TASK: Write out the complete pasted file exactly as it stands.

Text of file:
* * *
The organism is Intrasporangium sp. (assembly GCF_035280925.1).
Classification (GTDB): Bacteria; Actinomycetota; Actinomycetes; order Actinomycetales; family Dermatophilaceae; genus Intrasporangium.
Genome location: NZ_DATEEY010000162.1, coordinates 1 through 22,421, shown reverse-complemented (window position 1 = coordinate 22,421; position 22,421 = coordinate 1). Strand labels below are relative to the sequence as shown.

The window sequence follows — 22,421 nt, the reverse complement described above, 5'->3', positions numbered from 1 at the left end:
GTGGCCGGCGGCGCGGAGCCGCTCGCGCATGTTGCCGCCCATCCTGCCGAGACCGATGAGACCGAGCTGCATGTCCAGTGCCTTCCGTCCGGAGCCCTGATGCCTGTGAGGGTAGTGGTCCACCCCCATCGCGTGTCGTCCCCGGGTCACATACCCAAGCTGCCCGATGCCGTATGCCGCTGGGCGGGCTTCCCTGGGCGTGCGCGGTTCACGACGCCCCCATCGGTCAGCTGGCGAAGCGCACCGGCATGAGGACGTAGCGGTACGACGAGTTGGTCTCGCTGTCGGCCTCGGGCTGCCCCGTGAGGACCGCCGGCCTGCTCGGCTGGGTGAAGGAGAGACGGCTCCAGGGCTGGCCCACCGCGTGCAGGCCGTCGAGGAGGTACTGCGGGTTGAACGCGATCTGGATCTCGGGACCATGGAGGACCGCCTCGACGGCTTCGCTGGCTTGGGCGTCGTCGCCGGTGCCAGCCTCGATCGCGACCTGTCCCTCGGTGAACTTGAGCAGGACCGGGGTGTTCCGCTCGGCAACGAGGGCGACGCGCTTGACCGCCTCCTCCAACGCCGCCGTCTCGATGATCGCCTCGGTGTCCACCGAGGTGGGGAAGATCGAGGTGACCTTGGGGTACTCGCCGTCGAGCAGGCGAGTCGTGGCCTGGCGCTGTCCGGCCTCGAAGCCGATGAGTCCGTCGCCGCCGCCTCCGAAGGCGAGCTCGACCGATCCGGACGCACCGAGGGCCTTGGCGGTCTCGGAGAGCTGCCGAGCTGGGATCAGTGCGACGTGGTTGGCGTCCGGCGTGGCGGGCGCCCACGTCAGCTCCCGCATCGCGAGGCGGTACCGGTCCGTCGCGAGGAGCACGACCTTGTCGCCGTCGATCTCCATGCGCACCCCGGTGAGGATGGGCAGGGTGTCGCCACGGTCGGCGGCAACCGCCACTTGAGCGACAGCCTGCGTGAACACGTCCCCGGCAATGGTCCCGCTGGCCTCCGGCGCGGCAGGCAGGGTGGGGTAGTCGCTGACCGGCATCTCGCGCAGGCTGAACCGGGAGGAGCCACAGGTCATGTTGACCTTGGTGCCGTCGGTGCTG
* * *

The organism is Intrasporangium sp. (assembly GCF_035280925.1).
Classification (GTDB): Bacteria; Actinomycetota; Actinomycetes; order Actinomycetales; family Dermatophilaceae; genus Intrasporangium.
Genome location: NZ_DATEEY010000162.1, coordinates 1 through 22,421, shown reverse-complemented (window position 1 = coordinate 22,421; position 22,421 = coordinate 1). Strand labels below are relative to the sequence as shown.

The window sequence follows — 22,421 nt, the reverse complement described above, 5'->3', positions numbered from 1 at the left end:
GTGGCCGGCGGCGCGGAGCCGCTCGCGCATGTTGCCGCCCATCCTGCCGAGACCGATGAGACCGAGCTGCATGTCCAGTGCCTTCCGTCCGGAGCCCTGATGCCTGTGAGGGTAGTGGTCCACCCCCATCGCGTGTCGTCCCCGGGTCACATACCCAAGCTGCCCGATGCCGTATGCCGCTGGGCGGGCTTCCCTGGGCGTGCGCGGTTCACGACGCCCCCATCGGTCAGCTGGCGAAGCGCACCGGCATGAGGACGTAGCGGTACGACGAGTTGGTCTCGCTGTCGGCCTCGGGCTGCCCCGTGAGGACCGCCGGCCTGCTCGGCTGGGTGAAGGAGAGACGGCTCCAGGGCTGGCCCACCGCGTGCAGGCCGTCGAGGAGGTACTGCGGGTTGAACGCGATCTGGATCTCGGGACCATGGAGGACCGCCTCGACGGCTTCGCTGGCTTGGGCGTCGTCGCCGGTGCCAGCCTCGATCGCGACCTGTCCCTCGGTGAACTTGAGCAGGACCGGGGTGTTCCGCTCGGCAACGAGGGCGACGCGCTTGACCGCCTCCTCCAACGCCGCCGTCTCGATGATCGCCTCGGTGTCCACCGAGGTGGGGAAGATCGAGGTGACCTTGGGGTACTCGCCGTCGAGCAGGCGAGTCGTGGCCTGGCGCTGTCCGGCCTCGAAGCCGATGAGTCCGTCGCCGCCGCCTCCGAAGGCGAGCTCGACCGATCCGGACGCACCGAGGGCCTTGGCGGTCTCGGAGAGCTGCCGAGCTGGGATCAGTGCGACGTGGTTGGCGTCCGGCGTGGCGGGCGCCCACGTCAGCTCCCGCATCGCGAGGCGGTACCGGTCCGTCGCGAGGAGCACGACCTTGTCGCCGTCGATCTCCATGCGCACCCCGGTGAGGATGGGCAGGGTGTCGCCACGGTCGGCGGCAACCGCCACTTGAGCGACAGCCTGCGTGAACACGTCCCCGGCAATGGTCCCGCTGGCCTCCGGCGCGGCAGGCAGGGTGGGGTAGTCGCTGACCGGCATCTCGCGCAGGCTGAACCGGGAGGAGCCACAGGTCATGTTGACCTTGGTGCCGTCGGTGCTG